"A major cause for the decline of the westslope cutthroat trout is the wholesale neglect of federal and state management agencies. Sadly, without this lawsuit, this inattention would continue," stated Jeff Larmer, executive director of American Wildlands.
Under the Endangered Species Act, the USFWS is obligated to review the petition within 90 days to determine whether it presents substantial scientific and commercial information demonstrating that the westslope cutthroat trout warrants listing as a threatened species. Although the 90-day period expired over six months ago, the USFWS has never reviewed the petition.
"This is the first step in the process, and yet the Fish and Wildlife Service has failed miserably to even lift its foot," chided Bud Lilly. "Where I come from, they call that lazy."
"The law requires the FWS to look at the information in the petition and make a preliminary decision," said Doug Honnold, an attorney with Earthjustice Legal Defense Fund. "It's a shame we have to go to court just to make them read it."
After the groups filed the original petition, they updated it with additional information in January of 1998 such that it now contains 91 pages of material, an 18-page bibliography, and 20 appendices. This thorough documentation details the ongoing threats to the westslope cutthroat trout's survival.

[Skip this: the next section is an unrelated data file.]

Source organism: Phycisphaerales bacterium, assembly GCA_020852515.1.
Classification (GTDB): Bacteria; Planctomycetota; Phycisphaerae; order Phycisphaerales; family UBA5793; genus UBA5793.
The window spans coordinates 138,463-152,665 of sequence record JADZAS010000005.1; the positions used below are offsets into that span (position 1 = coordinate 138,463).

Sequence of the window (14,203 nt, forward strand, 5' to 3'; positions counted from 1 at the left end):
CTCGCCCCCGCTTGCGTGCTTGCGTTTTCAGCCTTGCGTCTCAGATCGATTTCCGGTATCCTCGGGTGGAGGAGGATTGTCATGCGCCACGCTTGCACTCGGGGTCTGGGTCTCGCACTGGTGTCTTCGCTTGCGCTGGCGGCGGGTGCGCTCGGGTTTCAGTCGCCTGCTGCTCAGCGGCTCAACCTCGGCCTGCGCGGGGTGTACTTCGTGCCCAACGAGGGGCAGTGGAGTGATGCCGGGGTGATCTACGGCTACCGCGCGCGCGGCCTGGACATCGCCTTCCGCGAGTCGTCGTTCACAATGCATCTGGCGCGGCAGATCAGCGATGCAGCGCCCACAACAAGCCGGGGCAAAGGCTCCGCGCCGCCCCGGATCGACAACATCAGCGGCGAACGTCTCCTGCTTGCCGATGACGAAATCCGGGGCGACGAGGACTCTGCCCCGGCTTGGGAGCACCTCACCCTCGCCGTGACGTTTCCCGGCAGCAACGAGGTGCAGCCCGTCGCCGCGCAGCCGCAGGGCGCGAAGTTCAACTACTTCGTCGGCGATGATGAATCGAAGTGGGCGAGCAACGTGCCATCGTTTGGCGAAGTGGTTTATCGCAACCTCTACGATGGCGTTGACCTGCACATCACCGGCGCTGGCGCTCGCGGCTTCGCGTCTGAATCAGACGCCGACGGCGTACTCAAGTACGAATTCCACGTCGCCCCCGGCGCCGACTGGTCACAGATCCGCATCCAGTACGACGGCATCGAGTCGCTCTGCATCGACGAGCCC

"There is so much new scientific evidence that the westslope cutthroat trout is in trouble, it is alarming that the Fish and Wildlife Service won't do anything," said Tom Anacker of the Madison-Gallatin Chapter of Trout Unlimited. "Without the legal and habitat protections afforded the westslope cutthroat trout by its listing as a threatened species under the ESA, the WCT will continue its downward spiral towards extinction."
The westslope cutthroat trout, Oncorhynchus clarki lewisi, is a native subspecies of cutthroat trout indigenous to the Northern Rocky Mountain states of Montana, Idaho, northern Wyoming, eastern Washington, and the John Day River Basin of Oregon. The trout was first collected for science by the Lewis and Clark Expedition in 1805 and is named after the famous explorers.
It once was the most widespread and numerous trout in the region. It is an indicator of cold, clean water and is sensitive to changes in environmental conditions. Its collapse is a result of widespread destruction and modification of its habitat. Other threats include: hybridization and competition with introduced species; dams; water removal for irrigation; and disease.